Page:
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Mythgard – Friends & Family Alpha Thoughts

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I love a good card game, and if you’ve been following my work, I’ve been playing them since the 90s, and covering them regularly here on MMOHuts and OnRPG. My very first review for the company was a card game, funny enough. Mythgard is still in the Friends & Family Alpha phase, so this is less a review, and more of a look at how the game works and its state so far. Mythgard is set in a modern world that blends fantasy with future tech, sort of like Shadowrun. Instead of opting for factions that have their own philosophy and agenda, the cards are broken into colors, and though each color has its own style of cards (races, abilities), they aren’t solid factions. A good example is Blue, who are primarily Norse in nature. There are tons of Valkyries in the Blue color, but there are also Trolls, Wolves, and Undead. So each color has a theme, that’s about it. In this story, it does feel post-apocalyptic, and the gods seem to walk alongside men.

Mythgard Review Screenshot

Learning the new jargon is key to success in any CCG.

Anytime a new CCG comes out, people immediately look for similarities in other games, to yell “This is a clone of Magic/Hearthstone/Eternal!”, and while there are some similarities, this is common for CCGs, and not a negative. This mostly comes in the form of the keywords for the game. There are a ton of keywords in Mythgard. Keywords are mechanics for cards (creatures typically) that act as special powers. There are some new ones that I haven’t seen, or at least don’t recall seeing in other games. Fragile is a good example: Fragile makes the targets take x extra damage, where x is the number of Fragile. There’s also Slayer: Slayer deals x extra damage to minions. So a lot of these keywords will feel familiar, that makes the game just that much easier to get into. This is good because there are a ton of tactical possibilities in Mythgard.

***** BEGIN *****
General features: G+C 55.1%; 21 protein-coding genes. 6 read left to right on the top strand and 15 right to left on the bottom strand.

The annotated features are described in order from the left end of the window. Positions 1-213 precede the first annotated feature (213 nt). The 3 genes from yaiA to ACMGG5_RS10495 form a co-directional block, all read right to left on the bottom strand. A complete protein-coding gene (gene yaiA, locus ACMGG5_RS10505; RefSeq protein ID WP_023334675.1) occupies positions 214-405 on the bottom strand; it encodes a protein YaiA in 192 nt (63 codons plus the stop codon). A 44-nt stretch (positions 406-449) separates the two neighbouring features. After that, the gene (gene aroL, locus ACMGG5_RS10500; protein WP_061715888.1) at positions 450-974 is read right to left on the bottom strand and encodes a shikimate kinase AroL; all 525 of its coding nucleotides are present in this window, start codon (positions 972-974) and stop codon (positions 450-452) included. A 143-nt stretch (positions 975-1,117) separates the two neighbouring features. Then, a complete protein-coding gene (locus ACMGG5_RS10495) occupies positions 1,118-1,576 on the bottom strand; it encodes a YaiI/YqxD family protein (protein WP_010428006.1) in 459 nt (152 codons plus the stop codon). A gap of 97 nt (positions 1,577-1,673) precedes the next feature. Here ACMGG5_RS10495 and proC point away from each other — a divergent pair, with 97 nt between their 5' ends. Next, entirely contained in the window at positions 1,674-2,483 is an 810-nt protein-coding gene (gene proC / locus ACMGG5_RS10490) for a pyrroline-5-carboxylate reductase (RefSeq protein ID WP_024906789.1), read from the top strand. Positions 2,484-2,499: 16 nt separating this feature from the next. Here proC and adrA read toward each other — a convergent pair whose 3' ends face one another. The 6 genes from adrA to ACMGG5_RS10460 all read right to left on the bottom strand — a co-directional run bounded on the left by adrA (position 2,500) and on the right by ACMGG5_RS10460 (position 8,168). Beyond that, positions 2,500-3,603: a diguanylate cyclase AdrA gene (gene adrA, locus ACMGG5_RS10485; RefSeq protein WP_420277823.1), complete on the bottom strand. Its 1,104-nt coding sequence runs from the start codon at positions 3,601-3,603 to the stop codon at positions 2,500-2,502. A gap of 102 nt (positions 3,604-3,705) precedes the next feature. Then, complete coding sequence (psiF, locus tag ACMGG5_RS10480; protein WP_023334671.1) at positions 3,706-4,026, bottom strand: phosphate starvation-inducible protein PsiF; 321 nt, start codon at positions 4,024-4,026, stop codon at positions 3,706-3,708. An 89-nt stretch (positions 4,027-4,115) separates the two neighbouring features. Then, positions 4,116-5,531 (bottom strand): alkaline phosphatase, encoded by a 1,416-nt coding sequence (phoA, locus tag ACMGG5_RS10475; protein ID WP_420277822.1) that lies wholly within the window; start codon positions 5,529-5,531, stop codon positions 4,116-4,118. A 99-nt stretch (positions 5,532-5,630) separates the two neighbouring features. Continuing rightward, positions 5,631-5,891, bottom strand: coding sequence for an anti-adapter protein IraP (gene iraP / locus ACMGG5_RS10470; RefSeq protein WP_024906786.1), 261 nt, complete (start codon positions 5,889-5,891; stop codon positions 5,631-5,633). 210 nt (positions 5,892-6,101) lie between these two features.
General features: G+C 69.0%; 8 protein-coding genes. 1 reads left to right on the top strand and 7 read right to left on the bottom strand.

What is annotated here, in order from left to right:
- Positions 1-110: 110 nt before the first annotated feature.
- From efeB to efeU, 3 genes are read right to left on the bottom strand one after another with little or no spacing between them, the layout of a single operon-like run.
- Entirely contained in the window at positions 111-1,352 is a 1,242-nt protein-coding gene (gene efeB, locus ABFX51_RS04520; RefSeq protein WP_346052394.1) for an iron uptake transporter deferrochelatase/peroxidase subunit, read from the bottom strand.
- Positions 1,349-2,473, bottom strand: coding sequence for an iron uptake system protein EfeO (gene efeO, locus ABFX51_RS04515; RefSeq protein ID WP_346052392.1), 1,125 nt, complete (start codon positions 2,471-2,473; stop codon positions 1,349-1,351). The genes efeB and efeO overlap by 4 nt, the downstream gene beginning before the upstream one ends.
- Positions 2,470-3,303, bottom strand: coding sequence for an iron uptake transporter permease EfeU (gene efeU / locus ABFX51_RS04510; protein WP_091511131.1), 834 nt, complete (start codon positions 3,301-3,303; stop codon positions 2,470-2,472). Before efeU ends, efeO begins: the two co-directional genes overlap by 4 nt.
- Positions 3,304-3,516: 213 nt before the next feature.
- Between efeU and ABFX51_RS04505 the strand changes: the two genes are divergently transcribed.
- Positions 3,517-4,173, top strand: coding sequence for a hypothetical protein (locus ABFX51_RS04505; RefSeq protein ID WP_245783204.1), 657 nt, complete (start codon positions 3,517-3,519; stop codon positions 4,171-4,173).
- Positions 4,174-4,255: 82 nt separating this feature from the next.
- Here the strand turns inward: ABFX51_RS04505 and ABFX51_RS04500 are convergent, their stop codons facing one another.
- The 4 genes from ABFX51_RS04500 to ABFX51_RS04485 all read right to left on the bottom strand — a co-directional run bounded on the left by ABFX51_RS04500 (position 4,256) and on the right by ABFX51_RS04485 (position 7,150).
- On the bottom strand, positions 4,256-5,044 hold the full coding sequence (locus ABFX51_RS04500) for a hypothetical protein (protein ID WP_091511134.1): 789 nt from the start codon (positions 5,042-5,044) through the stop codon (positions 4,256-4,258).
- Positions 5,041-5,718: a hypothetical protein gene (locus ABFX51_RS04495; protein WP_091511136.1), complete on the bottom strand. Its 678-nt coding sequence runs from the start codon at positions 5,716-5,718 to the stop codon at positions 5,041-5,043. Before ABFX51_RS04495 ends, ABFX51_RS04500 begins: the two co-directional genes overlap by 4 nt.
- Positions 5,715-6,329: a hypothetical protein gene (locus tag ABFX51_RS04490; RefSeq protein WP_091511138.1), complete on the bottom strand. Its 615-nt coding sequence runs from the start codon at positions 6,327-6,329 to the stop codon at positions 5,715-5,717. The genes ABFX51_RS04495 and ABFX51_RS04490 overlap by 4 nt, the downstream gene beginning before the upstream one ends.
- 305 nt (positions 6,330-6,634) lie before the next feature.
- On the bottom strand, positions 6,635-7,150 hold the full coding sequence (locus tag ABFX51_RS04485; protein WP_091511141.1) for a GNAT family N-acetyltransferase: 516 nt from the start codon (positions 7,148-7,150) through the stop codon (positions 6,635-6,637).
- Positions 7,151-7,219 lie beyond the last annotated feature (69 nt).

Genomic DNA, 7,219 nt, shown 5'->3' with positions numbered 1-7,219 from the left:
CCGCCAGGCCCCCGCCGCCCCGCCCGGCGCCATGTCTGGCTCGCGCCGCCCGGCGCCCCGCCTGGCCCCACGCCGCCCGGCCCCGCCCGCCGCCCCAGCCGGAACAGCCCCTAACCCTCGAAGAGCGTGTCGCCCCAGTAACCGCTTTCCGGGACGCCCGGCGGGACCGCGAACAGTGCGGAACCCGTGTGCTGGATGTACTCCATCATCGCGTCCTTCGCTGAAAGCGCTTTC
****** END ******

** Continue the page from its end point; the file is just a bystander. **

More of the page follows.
Mythgard does not use land cards or automatic mana generation, like other games I’ve played. Instead, each card has a gem type on top of it (top left). This acts as a casting requirement, in addition to a mana source. During your turn, you can “burn” a card, which puts it back on the bottom of your deck. Whatever the color of the gem(s) is, that’s what gem you produce to be used in mana production. This is similar to Eternal’s faction system, only you have to use these gems when casting a spell. This burned card also produces generic mana, so if a card has a 4 casting cost and two yellow gems, you need 4 gems free, two of which must be yellow. This means you have to think through your turns pretty carefully and consider what cards you don’t need right away (or might not need in the near future). This makes card draw incredibly powerful in Mythgard – the more cards in hand, the more options you have for mana generation.

Mythgard Review

Paths and Powers is a fun way to add creativity to deck strategy.

One of the positives here is that the deck options are pretty limitless. You can run a mono-colored deck, or you can run three/four colored, but the more colors you have, the further stretched out you are, and the more difficult decision making goes into gem generation. Personally, I’ve had the most luck with balanced three-color decks, especially when I’m playing a Control style of deck. So all 40 cards in your deck matter, and this game has quite a few card types to go with it since there are no land cards. Here’s a quick breakdown of card types.